This past fall, students in the Community Action Gateway collaborated with the Hartford History Center to tell the stories of Hartford changemakers. The Community Action Gateway (CACT) is a competitive first-year program made up of students who demonstrate interest in social change and community engagement. Over the course of their first year at Trinity, Community Action students study theories behind social change, learn how to engage with their community meaningfully, and collaborate and connect with people making change across Hartford. Community Action projects both connect students with the community and provide partners with additional resources to support their work.
This semester, in collaboration with the Hartford History Center, five groups of Community Action students created profiles to add to the Hartford Changemakers collection, an online archive of reference materials on Black, Latinx, and Indigenous historical figures who made a difference in their communities. Each group of students was tasked with researching a Hartford changemaker and learning about their story through archival research and interviews.
A key component of the Community Action Gateway is getting students connected with Hartford––both the city and the community. The Hartford Changemakers Project encourages students to dive right into the history of Hartford and get to know the city as soon as they get to Trinity. “Their research on Hartford Changemakers helped students to feel more connected to the city of Hartford, its vibrant communities, and its rich history,” says Community Action 101 Instructor Professor Elise Castillo.
CACT Student Gabrielle Marcuccio ‘26 talks about how the Changemakers project affected her relationship with the city: “I grew up in Hartford county, so this project was definitely impactful for me. I recently had a conversation with another Trinity student where we reflected on how Hartford is often portrayed as lacking potential––but how this isn’t true. This project helped further illuminate the potential that exists in Hartford. There are many Hartford residents working to transform spaces and create meaningful change. Hartford is a place where people live and create and grow.”
Additionally, the project is unique as it encourages students to learn about the history of Hartford by connecting with community members. Caitlin Doherty ‘26, a CACT student, speaks about her experience: “It was really inspiring for me to see how excited those who loved and knew these Changemakers were about helping us memorialize these amazing people for the project. They were all so kind and willing to share their experiences and communities with us. Because they were so excited about the project, it helped my group to memorialize and honor our Changemaker in the best way. Overall, this was such a positive experience for me and my group members as we were able to meet and learn about amazing members of the Hartford community.”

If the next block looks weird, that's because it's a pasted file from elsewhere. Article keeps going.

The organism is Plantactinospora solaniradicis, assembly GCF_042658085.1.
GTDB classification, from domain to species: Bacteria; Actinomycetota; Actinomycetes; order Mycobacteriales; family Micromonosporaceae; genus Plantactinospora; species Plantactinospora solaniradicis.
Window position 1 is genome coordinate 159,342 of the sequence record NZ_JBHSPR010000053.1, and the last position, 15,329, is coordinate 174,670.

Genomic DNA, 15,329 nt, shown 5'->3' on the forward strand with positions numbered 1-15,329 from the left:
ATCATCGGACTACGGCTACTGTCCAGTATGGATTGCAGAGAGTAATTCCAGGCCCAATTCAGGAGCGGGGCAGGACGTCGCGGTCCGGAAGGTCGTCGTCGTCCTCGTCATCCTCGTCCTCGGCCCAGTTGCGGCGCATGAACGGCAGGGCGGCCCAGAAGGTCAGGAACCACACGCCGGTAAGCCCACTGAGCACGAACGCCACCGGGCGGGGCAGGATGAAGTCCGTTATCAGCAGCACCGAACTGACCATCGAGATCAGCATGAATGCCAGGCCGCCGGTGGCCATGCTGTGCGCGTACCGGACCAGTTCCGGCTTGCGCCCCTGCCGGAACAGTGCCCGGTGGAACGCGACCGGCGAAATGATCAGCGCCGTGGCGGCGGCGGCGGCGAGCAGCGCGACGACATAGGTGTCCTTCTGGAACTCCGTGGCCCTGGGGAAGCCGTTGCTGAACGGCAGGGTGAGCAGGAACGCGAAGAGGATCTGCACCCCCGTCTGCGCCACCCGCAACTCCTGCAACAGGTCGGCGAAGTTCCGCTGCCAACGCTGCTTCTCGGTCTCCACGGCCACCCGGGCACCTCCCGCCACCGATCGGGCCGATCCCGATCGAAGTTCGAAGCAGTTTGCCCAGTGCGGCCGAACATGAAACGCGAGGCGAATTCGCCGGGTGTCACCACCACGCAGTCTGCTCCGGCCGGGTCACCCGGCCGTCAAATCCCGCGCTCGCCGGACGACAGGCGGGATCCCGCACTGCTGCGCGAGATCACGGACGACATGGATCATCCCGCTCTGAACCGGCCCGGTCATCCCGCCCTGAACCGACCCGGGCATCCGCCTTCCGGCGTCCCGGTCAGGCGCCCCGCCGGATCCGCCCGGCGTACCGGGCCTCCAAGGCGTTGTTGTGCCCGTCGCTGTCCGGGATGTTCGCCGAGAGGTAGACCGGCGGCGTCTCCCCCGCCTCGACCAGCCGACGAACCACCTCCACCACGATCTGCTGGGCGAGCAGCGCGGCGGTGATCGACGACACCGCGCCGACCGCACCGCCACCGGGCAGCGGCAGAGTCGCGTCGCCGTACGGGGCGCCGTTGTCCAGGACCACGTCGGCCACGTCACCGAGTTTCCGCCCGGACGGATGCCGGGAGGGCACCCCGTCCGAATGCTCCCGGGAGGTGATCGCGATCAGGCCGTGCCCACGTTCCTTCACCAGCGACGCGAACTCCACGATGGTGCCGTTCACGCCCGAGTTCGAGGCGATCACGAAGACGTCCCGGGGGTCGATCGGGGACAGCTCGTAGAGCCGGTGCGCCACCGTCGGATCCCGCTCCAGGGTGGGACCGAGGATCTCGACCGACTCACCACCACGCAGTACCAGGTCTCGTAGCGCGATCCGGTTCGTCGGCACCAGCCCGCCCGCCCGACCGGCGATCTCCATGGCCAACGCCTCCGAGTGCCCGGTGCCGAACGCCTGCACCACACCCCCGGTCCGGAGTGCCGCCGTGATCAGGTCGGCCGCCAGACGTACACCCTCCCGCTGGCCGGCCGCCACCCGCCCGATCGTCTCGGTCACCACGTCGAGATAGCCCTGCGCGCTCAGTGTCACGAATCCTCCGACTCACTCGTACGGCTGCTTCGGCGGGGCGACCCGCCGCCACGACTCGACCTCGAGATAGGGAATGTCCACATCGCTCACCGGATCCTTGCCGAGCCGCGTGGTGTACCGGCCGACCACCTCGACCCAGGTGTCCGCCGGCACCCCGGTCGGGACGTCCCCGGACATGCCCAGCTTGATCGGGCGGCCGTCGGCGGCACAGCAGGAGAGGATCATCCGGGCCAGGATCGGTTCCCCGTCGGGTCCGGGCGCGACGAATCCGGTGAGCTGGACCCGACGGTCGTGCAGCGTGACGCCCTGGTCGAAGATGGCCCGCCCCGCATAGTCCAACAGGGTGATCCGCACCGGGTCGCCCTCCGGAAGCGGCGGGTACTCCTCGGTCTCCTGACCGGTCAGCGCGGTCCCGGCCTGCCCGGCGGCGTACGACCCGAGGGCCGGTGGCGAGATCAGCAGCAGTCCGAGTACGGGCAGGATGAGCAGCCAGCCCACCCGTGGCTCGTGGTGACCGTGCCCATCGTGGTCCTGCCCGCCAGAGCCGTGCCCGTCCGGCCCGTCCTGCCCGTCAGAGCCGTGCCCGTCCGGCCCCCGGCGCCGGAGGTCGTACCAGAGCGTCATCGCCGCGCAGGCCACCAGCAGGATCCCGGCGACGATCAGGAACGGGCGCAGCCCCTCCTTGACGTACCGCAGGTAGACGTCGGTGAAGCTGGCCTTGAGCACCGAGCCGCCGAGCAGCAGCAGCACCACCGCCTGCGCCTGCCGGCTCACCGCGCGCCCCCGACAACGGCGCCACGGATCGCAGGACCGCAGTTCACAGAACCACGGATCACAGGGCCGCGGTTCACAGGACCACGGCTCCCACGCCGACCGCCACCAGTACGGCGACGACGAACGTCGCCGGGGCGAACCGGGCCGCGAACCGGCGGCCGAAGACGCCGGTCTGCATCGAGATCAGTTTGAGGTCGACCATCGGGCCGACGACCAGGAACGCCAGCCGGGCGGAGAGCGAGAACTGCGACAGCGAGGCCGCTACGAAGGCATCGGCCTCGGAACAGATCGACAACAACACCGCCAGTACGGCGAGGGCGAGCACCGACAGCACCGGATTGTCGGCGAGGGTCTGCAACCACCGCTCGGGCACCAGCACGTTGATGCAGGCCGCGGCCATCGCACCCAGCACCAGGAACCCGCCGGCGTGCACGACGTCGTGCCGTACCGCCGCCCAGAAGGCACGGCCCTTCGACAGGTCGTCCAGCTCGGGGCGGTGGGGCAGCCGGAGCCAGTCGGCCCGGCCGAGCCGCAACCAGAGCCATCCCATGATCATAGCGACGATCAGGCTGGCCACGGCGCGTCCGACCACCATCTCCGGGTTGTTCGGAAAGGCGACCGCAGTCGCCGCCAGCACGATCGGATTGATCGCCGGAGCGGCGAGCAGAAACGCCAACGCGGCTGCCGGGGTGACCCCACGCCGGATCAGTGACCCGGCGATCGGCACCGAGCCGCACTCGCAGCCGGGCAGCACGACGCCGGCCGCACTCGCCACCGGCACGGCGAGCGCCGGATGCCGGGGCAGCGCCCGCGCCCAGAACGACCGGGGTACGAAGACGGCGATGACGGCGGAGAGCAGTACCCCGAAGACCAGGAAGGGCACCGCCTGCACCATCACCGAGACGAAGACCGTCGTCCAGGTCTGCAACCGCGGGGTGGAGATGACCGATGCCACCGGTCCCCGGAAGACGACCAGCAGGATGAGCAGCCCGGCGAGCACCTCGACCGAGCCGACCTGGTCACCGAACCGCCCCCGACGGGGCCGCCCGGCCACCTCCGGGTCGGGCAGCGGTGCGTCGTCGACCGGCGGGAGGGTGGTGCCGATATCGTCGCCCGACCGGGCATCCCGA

Students presented their research on the Changemakers on November 11th, 2022. Read more about each changemaker below.
Hailing from Puerto Rico, Celestino Jimenez was an advocate for social justice in the Frog Hollow Community. He provided guidance and support in a number of reforms and community projects, including the relocation of The Hartford Public Library Park Street Branch, mentoring the San Juan Center’s boxing program, and integrating imprisoned individuals into the community with the Connecticut Prison Association.
Cheryl L. Smith
Affectionately known as “Mama Cheryl,” Cheryl L. Smith was a co-founder of the Artists Collective, a Hartford non-profit that empowers and supports students in dance, music, drama, and visual arts. Cheryl enriched the community through the preservation and promotion of Black culture, especially through the arts.
Born and raised in Hartford, Muriel Johnson was a community leader and activist, notably in the Clay Hill neighborhood. She was a member of numerous committees and initiatives that sought to empower her community. Johnson was a passionate advocate and spoke out against racism and injustice against Black community members. View presentation.
Reverend Julie Ramirez
A pastor and activist, Reverend Julia Ramirez was an advocate for the Latino community in Hartford. In 1962, she founded Templo Fe Church right here in Frog Hollow. In a time where the Latino community faced much injustice and discrimination, Templo Fe became a place of community and solace. She was also the First Latina Pentecostal Senior Pastor within the Spanish Eastern District of the Assemblies of God.
Wilbur G. Smith
During his time as a Connecticut state senator, Wilbur G. Smith was a passionate advocate for civil and human rights. He used his platform to fight for and defend the rights of Black citizens and to denounce racism. Before election to public office, Smith was also an civil rights activist in his community, serving as president of the Harford NAACP chapter.
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